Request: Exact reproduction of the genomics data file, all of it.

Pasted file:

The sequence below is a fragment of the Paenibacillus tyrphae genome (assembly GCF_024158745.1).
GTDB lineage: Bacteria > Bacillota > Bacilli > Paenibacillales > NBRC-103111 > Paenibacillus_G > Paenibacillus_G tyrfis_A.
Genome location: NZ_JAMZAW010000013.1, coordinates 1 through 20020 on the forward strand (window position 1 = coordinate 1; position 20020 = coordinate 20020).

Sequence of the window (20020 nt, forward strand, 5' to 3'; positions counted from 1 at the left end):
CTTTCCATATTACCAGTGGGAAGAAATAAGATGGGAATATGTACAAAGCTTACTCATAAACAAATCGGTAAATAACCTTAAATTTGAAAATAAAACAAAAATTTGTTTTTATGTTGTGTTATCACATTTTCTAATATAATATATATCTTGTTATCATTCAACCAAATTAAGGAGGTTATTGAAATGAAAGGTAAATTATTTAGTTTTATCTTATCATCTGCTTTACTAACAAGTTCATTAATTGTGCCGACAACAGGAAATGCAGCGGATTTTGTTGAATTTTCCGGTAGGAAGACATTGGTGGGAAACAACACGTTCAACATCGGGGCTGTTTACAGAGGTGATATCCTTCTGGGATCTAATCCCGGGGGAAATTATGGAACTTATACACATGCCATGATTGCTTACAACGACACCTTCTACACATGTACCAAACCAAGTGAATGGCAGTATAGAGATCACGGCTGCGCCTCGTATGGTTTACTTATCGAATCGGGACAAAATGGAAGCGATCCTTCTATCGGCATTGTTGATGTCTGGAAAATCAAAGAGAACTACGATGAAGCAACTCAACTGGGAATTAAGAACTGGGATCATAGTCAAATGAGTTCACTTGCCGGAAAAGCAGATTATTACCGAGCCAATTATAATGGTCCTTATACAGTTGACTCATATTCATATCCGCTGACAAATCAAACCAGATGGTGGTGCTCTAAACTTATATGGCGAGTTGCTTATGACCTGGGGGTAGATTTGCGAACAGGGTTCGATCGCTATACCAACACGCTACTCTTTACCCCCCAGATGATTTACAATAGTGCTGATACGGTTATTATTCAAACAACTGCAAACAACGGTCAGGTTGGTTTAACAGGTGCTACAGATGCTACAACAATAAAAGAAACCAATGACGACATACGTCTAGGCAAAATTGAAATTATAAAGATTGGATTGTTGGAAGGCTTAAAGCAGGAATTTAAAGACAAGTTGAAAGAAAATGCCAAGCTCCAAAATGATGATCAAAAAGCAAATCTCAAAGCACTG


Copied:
The sequence below is a fragment of the Paenibacillus tyrphae genome (assembly GCF_024158745.1).
GTDB lineage: Bacteria > Bacillota > Bacilli > Paenibacillales > NBRC-103111 > Paenibacillus_G > Paenibacillus_G tyrfis_A.
Genome location: NZ_JAMZAW010000013.1, coordinates 1 through 20020 on the forward strand (window position 1 = coordinate 1; position 20020 = coordinate 20020).

Sequence of the window (20020 nt, forward strand, 5' to 3'; positions counted from 1 at the left end):
CTTTCCATATTACCAGTGGGAAGAAATAAGATGGGAATATGTACAAAGCTTACTCATAAACAAATCGGTAAATAACCTTAAATTTGAAAATAAAACAAAAATTTGTTTTTATGTTGTGTTATCACATTTTCTAATATAATATATATCTTGTTATCATTCAACCAAATTAAGGAGGTTATTGAAATGAAAGGTAAATTATTTAGTTTTATCTTATCATCTGCTTTACTAACAAGTTCATTAATTGTGCCGACAACAGGAAATGCAGCGGATTTTGTTGAATTTTCCGGTAGGAAGACATTGGTGGGAAACAACACGTTCAACATCGGGGCTGTTTACAGAGGTGATATCCTTCTGGGATCTAATCCCGGGGGAAATTATGGAACTTATACACATGCCATGATTGCTTACAACGACACCTTCTACACATGTACCAAACCAAGTGAATGGCAGTATAGAGATCACGGCTGCGCCTCGTATGGTTTACTTATCGAATCGGGACAAAATGGAAGCGATCCTTCTATCGGCATTGTTGATGTCTGGAAAATCAAAGAGAACTACGATGAAGCAACTCAACTGGGAATTAAGAACTGGGATCATAGTCAAATGAGTTCACTTGCCGGAAAAGCAGATTATTACCGAGCCAATTATAATGGTCCTTATACAGTTGACTCATATTCATATCCGCTGACAAATCAAACCAGATGGTGGTGCTCTAAACTTATATGGCGAGTTGCTTATGACCTGGGGGTAGATTTGCGAACAGGGTTCGATCGCTATACCAACACGCTACTCTTTACCCCCCAGATGATTTACAATAGTGCTGATACGGTTATTATTCAAACAACTGCAAACAACGGTCAGGTTGGTTTAACAGGTGCTACAGATGCTACAACAATAAAAGAAACCAATGACGACATACGTCTAGGCAAAATTGAAATTATAAAGATTGGATTGTTGGAAGGCTTAAAGCAGGAATTTAAAGACAAGTTGAAAGAAAATGCCAAGCTCCAAAATGATGATCAAAAAGCAAATCTCAAAGCACTG